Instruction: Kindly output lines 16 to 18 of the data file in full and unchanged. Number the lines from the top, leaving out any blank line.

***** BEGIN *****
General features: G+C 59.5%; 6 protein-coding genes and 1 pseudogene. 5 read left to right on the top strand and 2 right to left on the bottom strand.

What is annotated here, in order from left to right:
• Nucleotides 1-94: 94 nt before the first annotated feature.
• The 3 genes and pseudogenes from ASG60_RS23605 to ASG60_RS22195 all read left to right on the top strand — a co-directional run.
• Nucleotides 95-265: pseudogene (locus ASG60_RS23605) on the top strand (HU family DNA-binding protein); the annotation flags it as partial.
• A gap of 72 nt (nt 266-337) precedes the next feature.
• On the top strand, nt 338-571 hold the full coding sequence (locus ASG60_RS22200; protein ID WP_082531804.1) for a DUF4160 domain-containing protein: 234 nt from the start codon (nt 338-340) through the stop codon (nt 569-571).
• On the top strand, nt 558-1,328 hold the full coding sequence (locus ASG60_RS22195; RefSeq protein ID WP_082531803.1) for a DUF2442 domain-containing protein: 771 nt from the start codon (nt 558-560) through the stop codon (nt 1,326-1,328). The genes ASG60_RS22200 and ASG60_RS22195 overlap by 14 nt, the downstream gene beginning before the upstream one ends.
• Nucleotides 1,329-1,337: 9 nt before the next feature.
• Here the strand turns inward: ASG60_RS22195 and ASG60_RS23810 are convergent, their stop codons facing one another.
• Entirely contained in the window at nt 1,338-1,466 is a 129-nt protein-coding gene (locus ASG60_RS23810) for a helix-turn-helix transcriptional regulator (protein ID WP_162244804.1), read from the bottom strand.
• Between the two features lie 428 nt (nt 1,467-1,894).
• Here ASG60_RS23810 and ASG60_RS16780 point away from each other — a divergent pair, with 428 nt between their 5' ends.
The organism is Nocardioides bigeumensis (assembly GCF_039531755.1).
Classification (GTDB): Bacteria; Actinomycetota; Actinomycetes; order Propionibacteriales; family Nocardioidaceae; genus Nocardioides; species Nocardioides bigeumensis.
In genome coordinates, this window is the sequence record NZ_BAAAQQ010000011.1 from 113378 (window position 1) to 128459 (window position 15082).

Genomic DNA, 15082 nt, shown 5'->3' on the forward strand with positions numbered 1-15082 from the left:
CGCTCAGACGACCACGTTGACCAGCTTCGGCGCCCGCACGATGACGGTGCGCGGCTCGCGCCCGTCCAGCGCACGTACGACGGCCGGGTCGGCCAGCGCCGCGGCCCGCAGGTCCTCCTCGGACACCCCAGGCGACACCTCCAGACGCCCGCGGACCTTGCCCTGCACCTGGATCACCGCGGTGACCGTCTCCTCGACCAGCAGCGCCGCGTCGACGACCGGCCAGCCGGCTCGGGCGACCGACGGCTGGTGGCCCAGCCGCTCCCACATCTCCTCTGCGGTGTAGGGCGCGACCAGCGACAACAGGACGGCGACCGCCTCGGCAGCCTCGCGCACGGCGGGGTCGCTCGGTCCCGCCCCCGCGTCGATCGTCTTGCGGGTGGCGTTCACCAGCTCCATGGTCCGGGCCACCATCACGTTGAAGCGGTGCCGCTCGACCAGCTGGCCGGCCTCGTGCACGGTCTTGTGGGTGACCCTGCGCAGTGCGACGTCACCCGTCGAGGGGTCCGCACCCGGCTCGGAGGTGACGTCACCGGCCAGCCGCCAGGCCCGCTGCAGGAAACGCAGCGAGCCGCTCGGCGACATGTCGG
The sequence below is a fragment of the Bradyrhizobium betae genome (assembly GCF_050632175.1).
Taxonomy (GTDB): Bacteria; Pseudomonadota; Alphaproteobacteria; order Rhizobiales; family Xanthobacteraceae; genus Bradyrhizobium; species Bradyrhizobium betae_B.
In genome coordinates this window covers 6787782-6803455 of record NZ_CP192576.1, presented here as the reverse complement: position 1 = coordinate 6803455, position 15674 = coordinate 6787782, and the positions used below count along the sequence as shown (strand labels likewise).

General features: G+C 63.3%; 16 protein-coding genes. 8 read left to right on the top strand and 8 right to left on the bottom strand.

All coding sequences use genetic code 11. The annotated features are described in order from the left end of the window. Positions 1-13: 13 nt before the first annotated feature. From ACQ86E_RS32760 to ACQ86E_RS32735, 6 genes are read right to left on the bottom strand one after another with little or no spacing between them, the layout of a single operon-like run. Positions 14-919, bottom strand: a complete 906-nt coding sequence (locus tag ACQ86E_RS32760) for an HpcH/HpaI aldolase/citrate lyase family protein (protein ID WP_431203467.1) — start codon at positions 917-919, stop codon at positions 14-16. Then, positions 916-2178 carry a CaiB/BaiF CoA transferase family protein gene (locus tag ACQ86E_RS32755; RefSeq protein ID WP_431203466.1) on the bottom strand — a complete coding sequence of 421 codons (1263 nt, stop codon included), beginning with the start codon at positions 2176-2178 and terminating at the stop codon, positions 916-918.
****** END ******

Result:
In genome coordinates, this window is the sequence record NZ_BAAAQQ010000011.1 from 113378 (window position 1) to 128459 (window position 15082).

Genomic DNA, 15082 nt, shown 5'->3' on the forward strand with positions numbered 1-15082 from the left:
CGCTCAGACGACCACGTTGACCAGCTTCGGCGCCCGCACGATGACGGTGCGCGGCTCGCGCCCGTCCAGCGCACGTACGACGGCCGGGTCGGCCAGCGCCGCGGCCCGCAGGTCCTCCTCGGACACCCCAGGCGACACCTCCAGACGCCCGCGGACCTTGCCCTGCACCTGGATCACCGCGGTGACCGTCTCCTCGACCAGCAGCGCCGCGTCGACGACCGGCCAGCCGGCTCGGGCGACCGACGGCTGGTGGCCCAGCCGCTCCCACATCTCCTCTGCGGTGTAGGGCGCGACCAGCGACAACAGGACGGCGACCGCCTCGGCAGCCTCGCGCACGGCGGGGTCGCTCGGTCCCGCCCCCGCGTCGATCGTCTTGCGGGTGGCGTTCACCAGCTCCATGGTCCGGGCCACCATCACGTTGAAGCGGTGCCGCTCGACCAGCTGGCCGGCCTCGTGCACGGTCTTGTGGGTGACCCTGCGCAGTGCGACGTCACCCGTCGAGGGGTCCGCACCCGGCTCGGAGGTGACGTCACCGGCCAGCCGCCAGGCCCGCTGCAGGAAACGCAGCGAGCCGCTCGGCGACATGTCGG